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FOR IMMEDIATE RELEASE | September 26, 2006

Alzheimer's Foundation of America to Host National Conference for Family Caregivers, Professionals

NEW YORK, NY — When actor Kene Holliday first realized that his mother had Alzheimer's disease, he was shocked at the changes he witnessed. Determined to do the best he could for his mom, Holliday lovingly thrust himself into a 24/7 caregiving role—and learned the ropes as he went along.

Holliday, who co-starred in “Matlock” and has extensive TV and movie credits including “The Josephine Baker Story” and “Law & Order: SVU,” will give a feature presentation about his family's personal story at an upcoming national conference sponsored by the Alzheimer's Foundation of America (AFA).

AFA's first National Concepts in Care Conference for family caregivers, healthcare professionals and physicians will be held on October 21 and 22 at the Hilton Anatole in Dallas. A slate of the nation's top experts will address the latest medical treatments and prevention strategies, and best practices in behavioral and care issues.

As part of the conference, presenters will also uniquely demonstrate hands-on care techniques in a home-like setting outfitted with a bathtub, bed and other furnishings. These bathing, dressing and communication skills can help minimize challenging behaviors and maximize safety.

Based on his own experience, Holliday is encouraging family caregivers to become educated about Alzheimer's disease.

“Education would have saved my family considerable distress. You can help yourself and your family by learning as much as you can about this disease,” said Holliday, who is also serving as spokesperson for the event.

Other speakers include Dr. Gary Small, director of the UCLA Center on Aging and author of the best-selling book “The Memory Bible”; Dr. P. Murali Doraiswamy, director of clinical trials in the Department of Psychiatry at Duke University; Dr. Richard Powers, chief of the Bureau of Geriatric Psychiatry at the Alabama Department of Mental Health and Mental Retardation; Dr. Dharma Singh Khalsa, president and medical director of the Alzheimer's Research and Prevention Foundation; and Joann Koenig Coste, author of “Learning to Speak Alzheimer's.”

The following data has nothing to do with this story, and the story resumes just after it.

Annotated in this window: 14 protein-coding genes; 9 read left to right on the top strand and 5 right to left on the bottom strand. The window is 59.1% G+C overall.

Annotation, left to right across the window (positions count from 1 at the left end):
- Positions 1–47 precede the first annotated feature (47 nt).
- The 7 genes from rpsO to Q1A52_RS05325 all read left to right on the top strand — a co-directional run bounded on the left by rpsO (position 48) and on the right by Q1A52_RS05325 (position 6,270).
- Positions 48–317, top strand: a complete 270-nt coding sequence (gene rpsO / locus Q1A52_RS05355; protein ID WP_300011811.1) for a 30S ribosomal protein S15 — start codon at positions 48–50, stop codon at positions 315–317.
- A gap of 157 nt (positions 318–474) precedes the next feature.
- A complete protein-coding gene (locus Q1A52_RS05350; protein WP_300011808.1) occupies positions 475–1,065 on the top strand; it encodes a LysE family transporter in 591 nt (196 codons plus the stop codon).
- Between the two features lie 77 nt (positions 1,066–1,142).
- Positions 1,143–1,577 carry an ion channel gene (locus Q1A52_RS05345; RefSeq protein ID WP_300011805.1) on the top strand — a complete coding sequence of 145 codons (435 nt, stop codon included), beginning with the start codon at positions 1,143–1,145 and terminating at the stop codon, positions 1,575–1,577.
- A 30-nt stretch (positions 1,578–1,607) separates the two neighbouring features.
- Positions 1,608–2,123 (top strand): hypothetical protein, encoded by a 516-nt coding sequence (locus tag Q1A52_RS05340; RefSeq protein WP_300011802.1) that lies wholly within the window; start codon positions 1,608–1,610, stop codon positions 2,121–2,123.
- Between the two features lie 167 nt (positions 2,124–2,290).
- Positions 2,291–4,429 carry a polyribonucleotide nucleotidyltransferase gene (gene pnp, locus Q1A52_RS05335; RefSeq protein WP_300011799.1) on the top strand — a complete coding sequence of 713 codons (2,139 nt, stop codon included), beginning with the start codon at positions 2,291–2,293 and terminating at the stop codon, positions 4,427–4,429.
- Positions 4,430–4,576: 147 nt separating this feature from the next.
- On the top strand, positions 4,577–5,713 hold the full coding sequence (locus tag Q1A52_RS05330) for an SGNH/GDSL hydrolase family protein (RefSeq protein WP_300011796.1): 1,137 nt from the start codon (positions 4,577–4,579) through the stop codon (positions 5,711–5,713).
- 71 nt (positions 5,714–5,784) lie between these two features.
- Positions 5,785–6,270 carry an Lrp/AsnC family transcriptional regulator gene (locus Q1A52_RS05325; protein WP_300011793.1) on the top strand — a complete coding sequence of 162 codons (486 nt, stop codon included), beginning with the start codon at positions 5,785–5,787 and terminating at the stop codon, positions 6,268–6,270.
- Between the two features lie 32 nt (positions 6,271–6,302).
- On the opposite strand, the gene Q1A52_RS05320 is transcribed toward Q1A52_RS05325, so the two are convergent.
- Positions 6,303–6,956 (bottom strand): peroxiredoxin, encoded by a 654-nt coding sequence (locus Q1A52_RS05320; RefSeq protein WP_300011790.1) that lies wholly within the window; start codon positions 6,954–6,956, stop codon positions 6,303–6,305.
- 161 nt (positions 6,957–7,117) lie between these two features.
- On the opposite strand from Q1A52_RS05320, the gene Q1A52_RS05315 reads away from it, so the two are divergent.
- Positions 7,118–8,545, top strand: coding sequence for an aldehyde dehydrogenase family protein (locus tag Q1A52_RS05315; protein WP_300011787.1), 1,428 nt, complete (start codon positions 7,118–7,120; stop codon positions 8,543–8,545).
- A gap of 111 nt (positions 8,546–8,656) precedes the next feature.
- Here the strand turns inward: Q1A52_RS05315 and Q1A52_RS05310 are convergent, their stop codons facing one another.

In addition, individuals with Alzheimer's disease, including those coping with it at a young age, will speak out about their concerns and needs.

For f amilies and professionals, sessions will include managing sexual aggression; communication strategies, including laughter; dealing with natural disasters and other emergencies; music and art therapies; and brain exercises.

Topics on the physicians' track include multi-faceted approaches to preventing dementia; neurobehavioral manifestations of Alzheimer's disease; recognition of mild cognitive impairment; memory screenings and brain imaging, and their implications for clinical practice; and new mind-body research.

The national conference comes as the incidence of Alzheimer's disease is escalating across the United States, with the number of cases expected to triple to an estimated 16 million by mid-century.

“This disease poses enormous challenges, and it's essential that both families and professionals are kept abreast of medical and care techniques that can help improve quality of life,” said Eric J. Hall, chief executive officer of the Alzheimer's Foundation of America, a national nonprofit organization based in New York.

Among other features of the conference, AFA will provide free on-site respite care for individuals with dementia. Applications are pending for continuing education credits for nurses and social workers, and continuing medical education credits for physicians. An exhibit hall will feature the latest products and services. The conference's gold sponsors are Elan and Wyeth.

For more information, call 866-AFA-8484 or visit www.alzfdn.org.

Contact: Carol Steinberg
Phone: 866-AFA-8484

Alzheimer's Foundation of America  866.232.8484

www.alzfdn.org